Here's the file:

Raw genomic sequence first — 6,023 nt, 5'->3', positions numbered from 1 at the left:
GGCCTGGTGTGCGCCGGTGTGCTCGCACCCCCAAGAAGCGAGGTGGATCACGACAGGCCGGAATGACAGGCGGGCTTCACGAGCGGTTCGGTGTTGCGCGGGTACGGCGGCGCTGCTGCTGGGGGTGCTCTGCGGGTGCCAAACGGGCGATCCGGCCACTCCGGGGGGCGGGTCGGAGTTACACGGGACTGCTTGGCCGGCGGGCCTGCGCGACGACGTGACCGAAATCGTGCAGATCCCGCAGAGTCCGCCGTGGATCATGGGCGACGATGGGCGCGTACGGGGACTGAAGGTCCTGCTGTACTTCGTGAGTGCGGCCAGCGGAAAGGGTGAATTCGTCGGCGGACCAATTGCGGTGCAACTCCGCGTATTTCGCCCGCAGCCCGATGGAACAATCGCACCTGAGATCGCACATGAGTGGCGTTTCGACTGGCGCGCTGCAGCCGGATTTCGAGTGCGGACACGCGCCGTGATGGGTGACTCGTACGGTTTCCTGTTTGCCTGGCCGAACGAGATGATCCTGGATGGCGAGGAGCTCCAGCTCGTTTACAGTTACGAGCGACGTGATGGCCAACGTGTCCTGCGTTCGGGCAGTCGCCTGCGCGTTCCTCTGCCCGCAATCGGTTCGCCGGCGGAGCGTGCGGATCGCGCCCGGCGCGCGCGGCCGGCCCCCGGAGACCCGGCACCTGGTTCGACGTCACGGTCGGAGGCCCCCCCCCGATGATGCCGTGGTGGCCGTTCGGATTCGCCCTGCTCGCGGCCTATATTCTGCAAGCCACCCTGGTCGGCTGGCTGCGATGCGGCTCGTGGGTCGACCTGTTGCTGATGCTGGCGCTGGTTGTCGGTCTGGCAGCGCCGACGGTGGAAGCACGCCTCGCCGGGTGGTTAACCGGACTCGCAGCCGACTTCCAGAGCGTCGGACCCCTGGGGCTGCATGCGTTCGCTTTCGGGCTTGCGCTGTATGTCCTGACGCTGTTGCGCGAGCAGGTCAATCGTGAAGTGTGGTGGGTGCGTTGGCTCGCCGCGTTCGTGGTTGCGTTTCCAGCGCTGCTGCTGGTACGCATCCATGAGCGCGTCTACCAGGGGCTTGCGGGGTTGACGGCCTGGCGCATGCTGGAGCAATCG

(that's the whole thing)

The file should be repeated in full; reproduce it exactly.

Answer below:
Raw genomic sequence first — 6,023 nt, 5'->3', positions numbered from 1 at the left:
GGCCTGGTGTGCGCCGGTGTGCTCGCACCCCCAAGAAGCGAGGTGGATCACGACAGGCCGGAATGACAGGCGGGCTTCACGAGCGGTTCGGTGTTGCGCGGGTACGGCGGCGCTGCTGCTGGGGGTGCTCTGCGGGTGCCAAACGGGCGATCCGGCCACTCCGGGGGGCGGGTCGGAGTTACACGGGACTGCTTGGCCGGCGGGCCTGCGCGACGACGTGACCGAAATCGTGCAGATCCCGCAGAGTCCGCCGTGGATCATGGGCGACGATGGGCGCGTACGGGGACTGAAGGTCCTGCTGTACTTCGTGAGTGCGGCCAGCGGAAAGGGTGAATTCGTCGGCGGACCAATTGCGGTGCAACTCCGCGTATTTCGCCCGCAGCCCGATGGAACAATCGCACCTGAGATCGCACATGAGTGGCGTTTCGACTGGCGCGCTGCAGCCGGATTTCGAGTGCGGACACGCGCCGTGATGGGTGACTCGTACGGTTTCCTGTTTGCCTGGCCGAACGAGATGATCCTGGATGGCGAGGAGCTCCAGCTCGTTTACAGTTACGAGCGACGTGATGGCCAACGTGTCCTGCGTTCGGGCAGTCGCCTGCGCGTTCCTCTGCCCGCAATCGGTTCGCCGGCGGAGCGTGCGGATCGCGCCCGGCGCGCGCGGCCGGCCCCCGGAGACCCGGCACCTGGTTCGACGTCACGGTCGGAGGCCCCCCCCCGATGATGCCGTGGTGGCCGTTCGGATTCGCCCTGCTCGCGGCCTATATTCTGCAAGCCACCCTGGTCGGCTGGCTGCGATGCGGCTCGTGGGTCGACCTGTTGCTGATGCTGGCGCTGGTTGTCGGTCTGGCAGCGCCGACGGTGGAAGCACGCCTCGCCGGGTGGTTAACCGGACTCGCAGCCGACTTCCAGAGCGTCGGACCCCTGGGGCTGCATGCGTTCGCTTTCGGGCTTGCGCTGTATGTCCTGACGCTGTTGCGCGAGCAGGTCAATCGTGAAGTGTGGTGGGTGCGTTGGCTCGCCGCGTTCGTGGTTGCGTTTCCAGCGCTGCTGCTGGTACGCATCCATGAGCGCGTCTACCAGGGGCTTGCGGGGTTGACGGCCTGGCGCATGCTGGAGCAATCG